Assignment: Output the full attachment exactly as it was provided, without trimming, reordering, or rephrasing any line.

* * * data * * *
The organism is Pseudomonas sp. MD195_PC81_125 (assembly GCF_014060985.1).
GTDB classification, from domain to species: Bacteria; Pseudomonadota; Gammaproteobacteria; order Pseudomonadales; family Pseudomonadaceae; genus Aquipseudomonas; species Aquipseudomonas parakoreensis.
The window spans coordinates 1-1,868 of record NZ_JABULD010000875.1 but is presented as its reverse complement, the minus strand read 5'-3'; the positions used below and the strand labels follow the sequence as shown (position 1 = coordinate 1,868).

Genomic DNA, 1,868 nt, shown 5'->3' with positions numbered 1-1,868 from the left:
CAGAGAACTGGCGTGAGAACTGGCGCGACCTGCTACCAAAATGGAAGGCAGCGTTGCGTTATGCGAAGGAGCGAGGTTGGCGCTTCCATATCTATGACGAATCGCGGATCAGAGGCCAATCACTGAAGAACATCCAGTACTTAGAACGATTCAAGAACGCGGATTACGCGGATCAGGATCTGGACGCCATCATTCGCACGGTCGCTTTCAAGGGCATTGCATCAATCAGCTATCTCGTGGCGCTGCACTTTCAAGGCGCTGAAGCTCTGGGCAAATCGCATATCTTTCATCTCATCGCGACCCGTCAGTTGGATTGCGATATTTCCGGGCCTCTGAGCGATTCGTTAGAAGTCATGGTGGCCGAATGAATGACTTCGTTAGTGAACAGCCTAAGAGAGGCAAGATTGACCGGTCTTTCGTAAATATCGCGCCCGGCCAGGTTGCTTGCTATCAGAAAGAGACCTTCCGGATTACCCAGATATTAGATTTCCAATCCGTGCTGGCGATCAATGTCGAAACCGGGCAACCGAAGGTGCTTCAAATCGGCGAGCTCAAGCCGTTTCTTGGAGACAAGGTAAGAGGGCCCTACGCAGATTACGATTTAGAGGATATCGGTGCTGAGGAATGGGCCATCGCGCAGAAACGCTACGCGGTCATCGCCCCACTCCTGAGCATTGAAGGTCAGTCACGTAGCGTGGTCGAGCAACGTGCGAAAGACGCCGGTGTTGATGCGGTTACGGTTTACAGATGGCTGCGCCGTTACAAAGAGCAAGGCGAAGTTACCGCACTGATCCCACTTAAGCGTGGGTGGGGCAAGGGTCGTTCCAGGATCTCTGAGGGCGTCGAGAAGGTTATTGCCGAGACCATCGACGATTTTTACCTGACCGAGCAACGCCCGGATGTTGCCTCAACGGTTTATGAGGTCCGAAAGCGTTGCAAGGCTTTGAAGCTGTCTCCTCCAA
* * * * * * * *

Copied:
The organism is Pseudomonas sp. MD195_PC81_125 (assembly GCF_014060985.1).
GTDB classification, from domain to species: Bacteria; Pseudomonadota; Gammaproteobacteria; order Pseudomonadales; family Pseudomonadaceae; genus Aquipseudomonas; species Aquipseudomonas parakoreensis.
The window spans coordinates 1-1,868 of record NZ_JABULD010000875.1 but is presented as its reverse complement, the minus strand read 5'-3'; the positions used below and the strand labels follow the sequence as shown (position 1 = coordinate 1,868).

Genomic DNA, 1,868 nt, shown 5'->3' with positions numbered 1-1,868 from the left:
CAGAGAACTGGCGTGAGAACTGGCGCGACCTGCTACCAAAATGGAAGGCAGCGTTGCGTTATGCGAAGGAGCGAGGTTGGCGCTTCCATATCTATGACGAATCGCGGATCAGAGGCCAATCACTGAAGAACATCCAGTACTTAGAACGATTCAAGAACGCGGATTACGCGGATCAGGATCTGGACGCCATCATTCGCACGGTCGCTTTCAAGGGCATTGCATCAATCAGCTATCTCGTGGCGCTGCACTTTCAAGGCGCTGAAGCTCTGGGCAAATCGCATATCTTTCATCTCATCGCGACCCGTCAGTTGGATTGCGATATTTCCGGGCCTCTGAGCGATTCGTTAGAAGTCATGGTGGCCGAATGAATGACTTCGTTAGTGAACAGCCTAAGAGAGGCAAGATTGACCGGTCTTTCGTAAATATCGCGCCCGGCCAGGTTGCTTGCTATCAGAAAGAGACCTTCCGGATTACCCAGATATTAGATTTCCAATCCGTGCTGGCGATCAATGTCGAAACCGGGCAACCGAAGGTGCTTCAAATCGGCGAGCTCAAGCCGTTTCTTGGAGACAAGGTAAGAGGGCCCTACGCAGATTACGATTTAGAGGATATCGGTGCTGAGGAATGGGCCATCGCGCAGAAACGCTACGCGGTCATCGCCCCACTCCTGAGCATTGAAGGTCAGTCACGTAGCGTGGTCGAGCAACGTGCGAAAGACGCCGGTGTTGATGCGGTTACGGTTTACAGATGGCTGCGCCGTTACAAAGAGCAAGGCGAAGTTACCGCACTGATCCCACTTAAGCGTGGGTGGGGCAAGGGTCGTTCCAGGATCTCTGAGGGCGTCGAGAAGGTTATTGCCGAGACCATCGACGATTTTTACCTGACCGAGCAACGCCCGGATGTTGCCTCAACGGTTTATGAGGTCCGAAAGCGTTGCAAGGCTTTGAAGCTGTCTCCTCCAA